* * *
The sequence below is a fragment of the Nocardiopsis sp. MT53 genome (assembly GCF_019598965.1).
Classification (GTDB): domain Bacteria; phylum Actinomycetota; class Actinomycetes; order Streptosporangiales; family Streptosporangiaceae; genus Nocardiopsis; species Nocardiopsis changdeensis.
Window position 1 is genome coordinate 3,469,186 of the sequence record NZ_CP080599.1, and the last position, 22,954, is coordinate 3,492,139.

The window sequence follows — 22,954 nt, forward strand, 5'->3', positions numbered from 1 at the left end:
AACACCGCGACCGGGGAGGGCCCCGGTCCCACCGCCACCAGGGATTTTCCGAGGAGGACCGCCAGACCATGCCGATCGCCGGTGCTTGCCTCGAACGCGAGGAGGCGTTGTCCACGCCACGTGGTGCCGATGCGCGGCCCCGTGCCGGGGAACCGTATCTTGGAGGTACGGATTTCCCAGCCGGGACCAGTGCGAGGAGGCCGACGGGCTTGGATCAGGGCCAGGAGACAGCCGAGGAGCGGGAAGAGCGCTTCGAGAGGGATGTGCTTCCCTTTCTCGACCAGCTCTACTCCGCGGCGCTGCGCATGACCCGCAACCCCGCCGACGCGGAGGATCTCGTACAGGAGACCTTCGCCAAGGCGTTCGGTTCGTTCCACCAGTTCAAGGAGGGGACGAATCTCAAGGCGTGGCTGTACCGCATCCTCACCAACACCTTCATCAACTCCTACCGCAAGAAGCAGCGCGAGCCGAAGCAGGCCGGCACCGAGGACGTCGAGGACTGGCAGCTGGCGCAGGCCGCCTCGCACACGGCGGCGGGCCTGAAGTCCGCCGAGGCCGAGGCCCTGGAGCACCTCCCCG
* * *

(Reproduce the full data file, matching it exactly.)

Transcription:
The sequence below is a fragment of the Nocardiopsis sp. MT53 genome (assembly GCF_019598965.1).
Classification (GTDB): domain Bacteria; phylum Actinomycetota; class Actinomycetes; order Streptosporangiales; family Streptosporangiaceae; genus Nocardiopsis; species Nocardiopsis changdeensis.
Window position 1 is genome coordinate 3,469,186 of the sequence record NZ_CP080599.1, and the last position, 22,954, is coordinate 3,492,139.

The window sequence follows — 22,954 nt, forward strand, 5'->3', positions numbered from 1 at the left end:
AACACCGCGACCGGGGAGGGCCCCGGTCCCACCGCCACCAGGGATTTTCCGAGGAGGACCGCCAGACCATGCCGATCGCCGGTGCTTGCCTCGAACGCGAGGAGGCGTTGTCCACGCCACGTGGTGCCGATGCGCGGCCCCGTGCCGGGGAACCGTATCTTGGAGGTACGGATTTCCCAGCCGGGACCAGTGCGAGGAGGCCGACGGGCTTGGATCAGGGCCAGGAGACAGCCGAGGAGCGGGAAGAGCGCTTCGAGAGGGATGTGCTTCCCTTTCTCGACCAGCTCTACTCCGCGGCGCTGCGCATGACCCGCAACCCCGCCGACGCGGAGGATCTCGTACAGGAGACCTTCGCCAAGGCGTTCGGTTCGTTCCACCAGTTCAAGGAGGGGACGAATCTCAAGGCGTGGCTGTACCGCATCCTCACCAACACCTTCATCAACTCCTACCGCAAGAAGCAGCGCGAGCCGAAGCAGGCCGGCACCGAGGACGTCGAGGACTGGCAGCTGGCGCAGGCCGCCTCGCACACGGCGGCGGGCCTGAAGTCCGCCGAGGCCGAGGCCCTGGAGCACCTCCCCG